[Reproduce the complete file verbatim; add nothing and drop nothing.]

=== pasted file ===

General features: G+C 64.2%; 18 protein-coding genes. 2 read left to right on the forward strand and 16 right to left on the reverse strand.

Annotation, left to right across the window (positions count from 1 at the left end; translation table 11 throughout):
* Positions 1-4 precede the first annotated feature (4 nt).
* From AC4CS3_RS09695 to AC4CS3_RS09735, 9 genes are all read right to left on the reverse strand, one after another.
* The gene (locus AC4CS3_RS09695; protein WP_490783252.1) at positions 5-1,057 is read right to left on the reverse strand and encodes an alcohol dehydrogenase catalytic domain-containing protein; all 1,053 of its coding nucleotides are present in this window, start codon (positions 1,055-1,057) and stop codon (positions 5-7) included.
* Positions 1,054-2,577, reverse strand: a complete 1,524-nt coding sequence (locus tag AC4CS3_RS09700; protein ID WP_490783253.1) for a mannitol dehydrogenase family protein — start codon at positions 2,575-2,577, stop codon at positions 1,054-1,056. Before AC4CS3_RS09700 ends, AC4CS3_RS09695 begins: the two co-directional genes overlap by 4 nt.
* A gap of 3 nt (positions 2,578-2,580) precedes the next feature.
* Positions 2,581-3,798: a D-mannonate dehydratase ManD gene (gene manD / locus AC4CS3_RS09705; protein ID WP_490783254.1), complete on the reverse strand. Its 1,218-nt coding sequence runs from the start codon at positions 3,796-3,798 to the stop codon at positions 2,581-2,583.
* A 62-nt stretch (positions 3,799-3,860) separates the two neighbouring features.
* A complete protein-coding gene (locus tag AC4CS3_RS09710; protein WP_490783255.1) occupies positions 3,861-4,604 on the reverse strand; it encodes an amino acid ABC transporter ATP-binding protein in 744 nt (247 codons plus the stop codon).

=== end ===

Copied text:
General features: G+C 64.2%; 18 protein-coding genes. 2 read left to right on the forward strand and 16 right to left on the reverse strand.

Annotation, left to right across the window (positions count from 1 at the left end; translation table 11 throughout):
* Positions 1-4 precede the first annotated feature (4 nt).
* From AC4CS3_RS09695 to AC4CS3_RS09735, 9 genes are all read right to left on the reverse strand, one after another.
* The gene (locus AC4CS3_RS09695; protein WP_490783252.1) at positions 5-1,057 is read right to left on the reverse strand and encodes an alcohol dehydrogenase catalytic domain-containing protein; all 1,053 of its coding nucleotides are present in this window, start codon (positions 1,055-1,057) and stop codon (positions 5-7) included.
* Positions 1,054-2,577, reverse strand: a complete 1,524-nt coding sequence (locus tag AC4CS3_RS09700; protein ID WP_490783253.1) for a mannitol dehydrogenase family protein — start codon at positions 2,575-2,577, stop codon at positions 1,054-1,056. Before AC4CS3_RS09700 ends, AC4CS3_RS09695 begins: the two co-directional genes overlap by 4 nt.
* A gap of 3 nt (positions 2,578-2,580) precedes the next feature.
* Positions 2,581-3,798: a D-mannonate dehydratase ManD gene (gene manD / locus AC4CS3_RS09705; protein ID WP_490783254.1), complete on the reverse strand. Its 1,218-nt coding sequence runs from the start codon at positions 3,796-3,798 to the stop codon at positions 2,581-2,583.
* A 62-nt stretch (positions 3,799-3,860) separates the two neighbouring features.
* A complete protein-coding gene (locus tag AC4CS3_RS09710; protein WP_490783255.1) occupies positions 3,861-4,604 on the reverse strand; it encodes an amino acid ABC transporter ATP-binding protein in 744 nt (247 codons plus the stop codon).